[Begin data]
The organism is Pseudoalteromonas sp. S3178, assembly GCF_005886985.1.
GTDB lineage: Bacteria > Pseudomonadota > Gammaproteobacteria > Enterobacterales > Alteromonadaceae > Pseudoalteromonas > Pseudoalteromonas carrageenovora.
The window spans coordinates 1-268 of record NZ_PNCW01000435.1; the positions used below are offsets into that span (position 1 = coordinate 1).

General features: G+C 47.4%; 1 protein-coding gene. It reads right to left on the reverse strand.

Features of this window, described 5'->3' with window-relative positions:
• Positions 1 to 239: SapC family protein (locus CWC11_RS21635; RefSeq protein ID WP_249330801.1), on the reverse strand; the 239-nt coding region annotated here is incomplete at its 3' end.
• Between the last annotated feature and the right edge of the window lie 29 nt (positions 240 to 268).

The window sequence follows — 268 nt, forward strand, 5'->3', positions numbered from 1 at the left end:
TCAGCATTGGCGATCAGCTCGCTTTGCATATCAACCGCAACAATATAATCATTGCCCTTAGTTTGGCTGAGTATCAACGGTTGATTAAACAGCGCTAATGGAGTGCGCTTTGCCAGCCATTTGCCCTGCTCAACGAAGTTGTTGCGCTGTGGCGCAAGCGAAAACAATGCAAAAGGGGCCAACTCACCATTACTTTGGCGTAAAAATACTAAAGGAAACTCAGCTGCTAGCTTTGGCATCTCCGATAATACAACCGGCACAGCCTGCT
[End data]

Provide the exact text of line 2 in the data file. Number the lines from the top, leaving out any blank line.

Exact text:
GTDB lineage: Bacteria > Pseudomonadota > Gammaproteobacteria > Enterobacterales > Alteromonadaceae > Pseudoalteromonas > Pseudoalteromonas carrageenovora.